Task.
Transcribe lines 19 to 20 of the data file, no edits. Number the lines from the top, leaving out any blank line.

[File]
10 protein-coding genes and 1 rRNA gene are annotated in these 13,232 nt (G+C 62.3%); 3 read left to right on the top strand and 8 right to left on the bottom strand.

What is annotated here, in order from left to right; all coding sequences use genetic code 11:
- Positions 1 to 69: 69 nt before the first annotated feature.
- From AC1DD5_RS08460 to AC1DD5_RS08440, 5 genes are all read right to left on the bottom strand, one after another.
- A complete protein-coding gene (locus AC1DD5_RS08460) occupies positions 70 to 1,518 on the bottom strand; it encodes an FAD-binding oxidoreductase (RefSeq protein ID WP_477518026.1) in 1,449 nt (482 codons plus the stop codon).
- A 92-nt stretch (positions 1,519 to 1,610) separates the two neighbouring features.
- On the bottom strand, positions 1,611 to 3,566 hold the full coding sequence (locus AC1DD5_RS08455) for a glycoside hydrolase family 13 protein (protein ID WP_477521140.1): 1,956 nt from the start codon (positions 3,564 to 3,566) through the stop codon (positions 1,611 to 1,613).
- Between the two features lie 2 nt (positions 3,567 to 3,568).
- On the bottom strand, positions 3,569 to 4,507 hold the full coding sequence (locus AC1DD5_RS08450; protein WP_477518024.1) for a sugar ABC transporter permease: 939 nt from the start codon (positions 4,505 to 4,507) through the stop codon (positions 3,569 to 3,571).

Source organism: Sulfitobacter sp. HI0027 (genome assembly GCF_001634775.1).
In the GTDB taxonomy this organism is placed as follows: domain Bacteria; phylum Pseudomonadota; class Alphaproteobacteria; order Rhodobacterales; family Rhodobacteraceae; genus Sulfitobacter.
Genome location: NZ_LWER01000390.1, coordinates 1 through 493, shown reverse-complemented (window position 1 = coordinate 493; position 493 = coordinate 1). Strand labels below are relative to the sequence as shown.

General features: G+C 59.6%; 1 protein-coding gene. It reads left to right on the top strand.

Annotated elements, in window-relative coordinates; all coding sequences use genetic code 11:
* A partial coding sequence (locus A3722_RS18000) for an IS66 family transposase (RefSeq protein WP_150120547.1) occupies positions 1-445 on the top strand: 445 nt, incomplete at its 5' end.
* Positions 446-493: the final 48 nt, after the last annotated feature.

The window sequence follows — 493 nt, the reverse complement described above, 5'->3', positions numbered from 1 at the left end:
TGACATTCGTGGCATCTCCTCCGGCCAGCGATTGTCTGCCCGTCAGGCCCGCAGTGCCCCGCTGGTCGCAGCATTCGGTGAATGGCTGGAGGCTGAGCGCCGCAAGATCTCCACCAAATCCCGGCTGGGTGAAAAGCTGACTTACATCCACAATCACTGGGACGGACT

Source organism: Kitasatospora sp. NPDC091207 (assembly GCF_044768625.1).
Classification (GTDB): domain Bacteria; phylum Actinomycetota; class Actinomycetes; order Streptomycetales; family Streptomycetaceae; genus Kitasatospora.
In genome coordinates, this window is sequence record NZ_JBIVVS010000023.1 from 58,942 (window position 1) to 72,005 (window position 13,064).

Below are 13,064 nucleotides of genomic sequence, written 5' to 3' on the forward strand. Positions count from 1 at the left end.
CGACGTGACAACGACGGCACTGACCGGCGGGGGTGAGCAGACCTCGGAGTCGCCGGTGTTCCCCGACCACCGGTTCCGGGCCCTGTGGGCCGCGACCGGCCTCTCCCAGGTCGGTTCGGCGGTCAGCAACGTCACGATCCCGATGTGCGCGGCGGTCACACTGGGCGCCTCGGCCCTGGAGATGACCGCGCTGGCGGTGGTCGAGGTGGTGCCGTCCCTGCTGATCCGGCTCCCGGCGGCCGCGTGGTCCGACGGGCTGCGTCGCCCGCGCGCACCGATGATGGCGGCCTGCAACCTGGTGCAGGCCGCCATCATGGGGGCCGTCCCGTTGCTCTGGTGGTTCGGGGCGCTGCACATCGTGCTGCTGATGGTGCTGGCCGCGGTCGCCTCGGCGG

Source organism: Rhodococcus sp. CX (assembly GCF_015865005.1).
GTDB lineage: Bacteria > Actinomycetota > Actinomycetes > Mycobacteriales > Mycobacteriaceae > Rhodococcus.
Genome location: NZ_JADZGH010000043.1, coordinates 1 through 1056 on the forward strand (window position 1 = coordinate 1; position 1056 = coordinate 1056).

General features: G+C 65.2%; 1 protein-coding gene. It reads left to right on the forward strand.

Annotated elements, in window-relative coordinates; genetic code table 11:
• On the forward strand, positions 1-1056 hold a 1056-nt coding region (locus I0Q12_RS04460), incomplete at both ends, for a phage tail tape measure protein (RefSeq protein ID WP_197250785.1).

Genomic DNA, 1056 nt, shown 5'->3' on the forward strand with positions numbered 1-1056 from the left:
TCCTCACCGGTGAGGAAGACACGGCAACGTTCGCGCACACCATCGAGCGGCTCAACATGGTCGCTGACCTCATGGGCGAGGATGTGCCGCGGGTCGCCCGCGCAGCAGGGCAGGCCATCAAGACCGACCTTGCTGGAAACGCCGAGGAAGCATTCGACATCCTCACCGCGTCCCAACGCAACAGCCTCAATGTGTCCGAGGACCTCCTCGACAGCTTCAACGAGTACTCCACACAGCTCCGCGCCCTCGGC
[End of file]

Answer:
Source organism: Kitasatospora sp. NPDC091207 (assembly GCF_044768625.1).
Classification (GTDB): domain Bacteria; phylum Actinomycetota; class Actinomycetes; order Streptomycetales; family Streptomycetaceae; genus Kitasatospora.